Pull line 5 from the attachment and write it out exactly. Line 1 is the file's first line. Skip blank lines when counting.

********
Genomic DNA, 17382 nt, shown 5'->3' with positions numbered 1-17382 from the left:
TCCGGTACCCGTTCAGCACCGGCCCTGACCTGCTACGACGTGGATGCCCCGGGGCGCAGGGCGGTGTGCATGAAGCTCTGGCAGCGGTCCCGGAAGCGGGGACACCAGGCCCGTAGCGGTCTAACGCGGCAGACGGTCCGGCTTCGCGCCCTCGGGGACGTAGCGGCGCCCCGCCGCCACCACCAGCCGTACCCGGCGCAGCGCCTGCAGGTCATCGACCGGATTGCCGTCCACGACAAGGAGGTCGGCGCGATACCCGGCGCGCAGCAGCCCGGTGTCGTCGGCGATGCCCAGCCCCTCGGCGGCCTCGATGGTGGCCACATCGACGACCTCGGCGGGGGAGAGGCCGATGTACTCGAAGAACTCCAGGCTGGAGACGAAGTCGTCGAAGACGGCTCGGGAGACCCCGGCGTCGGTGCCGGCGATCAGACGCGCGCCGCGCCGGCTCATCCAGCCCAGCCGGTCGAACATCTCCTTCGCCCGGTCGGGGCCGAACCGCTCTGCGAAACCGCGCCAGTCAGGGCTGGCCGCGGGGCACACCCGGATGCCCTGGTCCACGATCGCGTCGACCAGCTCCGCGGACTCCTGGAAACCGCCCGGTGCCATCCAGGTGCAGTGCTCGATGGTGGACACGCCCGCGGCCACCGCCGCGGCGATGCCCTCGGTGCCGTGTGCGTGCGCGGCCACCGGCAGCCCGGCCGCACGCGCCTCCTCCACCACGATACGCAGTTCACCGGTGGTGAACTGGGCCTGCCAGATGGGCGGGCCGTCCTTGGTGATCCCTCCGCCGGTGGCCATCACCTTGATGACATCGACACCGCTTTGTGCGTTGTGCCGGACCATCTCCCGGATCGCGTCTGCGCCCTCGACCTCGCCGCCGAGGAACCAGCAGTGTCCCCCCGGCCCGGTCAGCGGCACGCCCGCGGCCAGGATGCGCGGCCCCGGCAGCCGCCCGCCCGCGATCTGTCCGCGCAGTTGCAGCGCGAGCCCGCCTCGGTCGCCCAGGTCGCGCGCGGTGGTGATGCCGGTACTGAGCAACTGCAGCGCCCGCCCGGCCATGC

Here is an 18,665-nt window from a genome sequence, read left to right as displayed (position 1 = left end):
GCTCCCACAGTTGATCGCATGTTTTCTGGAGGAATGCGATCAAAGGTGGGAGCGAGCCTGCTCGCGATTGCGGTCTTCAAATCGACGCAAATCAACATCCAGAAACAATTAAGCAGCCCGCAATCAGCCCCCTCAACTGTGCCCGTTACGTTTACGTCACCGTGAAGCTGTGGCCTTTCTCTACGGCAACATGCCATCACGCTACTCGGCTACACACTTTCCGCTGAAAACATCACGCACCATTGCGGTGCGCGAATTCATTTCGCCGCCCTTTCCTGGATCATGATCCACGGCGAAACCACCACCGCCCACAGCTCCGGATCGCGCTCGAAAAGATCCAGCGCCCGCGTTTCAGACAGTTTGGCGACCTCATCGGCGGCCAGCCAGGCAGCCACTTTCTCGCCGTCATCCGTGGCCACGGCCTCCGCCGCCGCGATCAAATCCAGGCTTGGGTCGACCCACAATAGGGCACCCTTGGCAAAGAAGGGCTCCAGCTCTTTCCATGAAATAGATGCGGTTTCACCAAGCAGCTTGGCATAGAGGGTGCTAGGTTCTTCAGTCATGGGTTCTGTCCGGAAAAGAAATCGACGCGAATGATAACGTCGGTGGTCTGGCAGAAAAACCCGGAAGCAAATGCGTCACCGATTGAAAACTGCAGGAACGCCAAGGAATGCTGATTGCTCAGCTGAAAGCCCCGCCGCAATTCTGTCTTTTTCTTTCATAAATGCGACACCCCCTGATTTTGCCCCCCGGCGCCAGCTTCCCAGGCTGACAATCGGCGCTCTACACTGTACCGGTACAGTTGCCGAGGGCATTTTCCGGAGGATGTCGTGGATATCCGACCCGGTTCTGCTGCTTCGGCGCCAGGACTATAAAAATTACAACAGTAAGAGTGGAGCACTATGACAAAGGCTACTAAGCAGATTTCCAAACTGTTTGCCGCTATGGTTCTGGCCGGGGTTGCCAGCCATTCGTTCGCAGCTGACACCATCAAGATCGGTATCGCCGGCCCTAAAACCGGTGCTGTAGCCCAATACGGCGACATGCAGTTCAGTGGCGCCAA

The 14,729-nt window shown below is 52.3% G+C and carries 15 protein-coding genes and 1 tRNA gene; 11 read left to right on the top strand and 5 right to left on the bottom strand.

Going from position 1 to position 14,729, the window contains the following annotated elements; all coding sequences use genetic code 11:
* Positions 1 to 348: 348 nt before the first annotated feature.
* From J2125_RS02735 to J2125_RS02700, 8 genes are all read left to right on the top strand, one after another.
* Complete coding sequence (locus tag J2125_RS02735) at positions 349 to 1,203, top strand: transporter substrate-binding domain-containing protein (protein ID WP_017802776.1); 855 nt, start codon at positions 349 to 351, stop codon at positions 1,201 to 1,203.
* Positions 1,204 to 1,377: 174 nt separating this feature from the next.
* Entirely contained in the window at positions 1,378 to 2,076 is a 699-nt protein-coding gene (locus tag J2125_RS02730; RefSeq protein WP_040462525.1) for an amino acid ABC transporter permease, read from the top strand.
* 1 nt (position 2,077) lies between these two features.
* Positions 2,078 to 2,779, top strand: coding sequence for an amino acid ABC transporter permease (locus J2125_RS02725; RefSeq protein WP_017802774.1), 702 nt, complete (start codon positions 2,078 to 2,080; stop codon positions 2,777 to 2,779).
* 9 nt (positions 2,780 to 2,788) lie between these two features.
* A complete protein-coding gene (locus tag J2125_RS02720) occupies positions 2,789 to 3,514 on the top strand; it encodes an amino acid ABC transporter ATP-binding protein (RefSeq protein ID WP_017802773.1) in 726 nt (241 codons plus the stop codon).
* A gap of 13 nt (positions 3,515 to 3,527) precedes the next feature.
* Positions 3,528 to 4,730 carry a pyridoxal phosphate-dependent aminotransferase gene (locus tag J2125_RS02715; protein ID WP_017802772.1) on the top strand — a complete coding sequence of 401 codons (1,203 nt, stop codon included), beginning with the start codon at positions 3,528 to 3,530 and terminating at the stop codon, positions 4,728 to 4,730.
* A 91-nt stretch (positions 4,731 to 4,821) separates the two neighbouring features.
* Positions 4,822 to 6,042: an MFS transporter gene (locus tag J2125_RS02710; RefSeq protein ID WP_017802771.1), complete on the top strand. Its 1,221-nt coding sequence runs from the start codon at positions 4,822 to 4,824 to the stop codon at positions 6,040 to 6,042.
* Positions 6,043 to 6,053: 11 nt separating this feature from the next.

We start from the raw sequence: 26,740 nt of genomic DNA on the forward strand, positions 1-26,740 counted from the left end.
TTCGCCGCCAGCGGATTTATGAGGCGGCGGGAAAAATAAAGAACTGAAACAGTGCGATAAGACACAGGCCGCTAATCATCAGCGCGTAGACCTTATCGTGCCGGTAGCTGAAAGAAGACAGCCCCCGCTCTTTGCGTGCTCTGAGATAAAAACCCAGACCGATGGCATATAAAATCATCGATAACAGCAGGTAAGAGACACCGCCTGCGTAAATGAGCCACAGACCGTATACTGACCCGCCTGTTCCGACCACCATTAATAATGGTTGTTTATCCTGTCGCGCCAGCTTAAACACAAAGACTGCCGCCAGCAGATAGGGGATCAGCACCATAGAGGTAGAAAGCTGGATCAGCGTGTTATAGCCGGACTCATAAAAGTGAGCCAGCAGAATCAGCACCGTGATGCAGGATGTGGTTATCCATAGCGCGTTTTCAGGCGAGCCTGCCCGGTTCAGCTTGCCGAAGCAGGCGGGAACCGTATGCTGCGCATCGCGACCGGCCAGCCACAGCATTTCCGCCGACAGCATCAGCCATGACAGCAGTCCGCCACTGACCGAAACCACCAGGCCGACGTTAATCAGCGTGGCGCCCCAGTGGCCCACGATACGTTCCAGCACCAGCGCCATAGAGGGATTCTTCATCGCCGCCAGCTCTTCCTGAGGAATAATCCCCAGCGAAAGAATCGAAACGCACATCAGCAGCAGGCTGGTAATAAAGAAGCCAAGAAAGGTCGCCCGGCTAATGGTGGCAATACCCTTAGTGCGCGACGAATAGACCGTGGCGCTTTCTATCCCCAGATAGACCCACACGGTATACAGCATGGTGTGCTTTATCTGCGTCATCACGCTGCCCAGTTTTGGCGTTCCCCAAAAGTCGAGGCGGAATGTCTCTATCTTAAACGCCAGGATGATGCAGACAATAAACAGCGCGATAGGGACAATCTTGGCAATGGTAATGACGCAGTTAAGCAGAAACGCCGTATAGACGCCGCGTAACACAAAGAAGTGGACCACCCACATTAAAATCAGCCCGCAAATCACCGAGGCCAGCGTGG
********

The 14,729-nt window shown below is 52.3% G+C and carries 15 protein-coding genes and 1 tRNA gene; 11 read left to right on the top strand and 5 right to left on the bottom strand.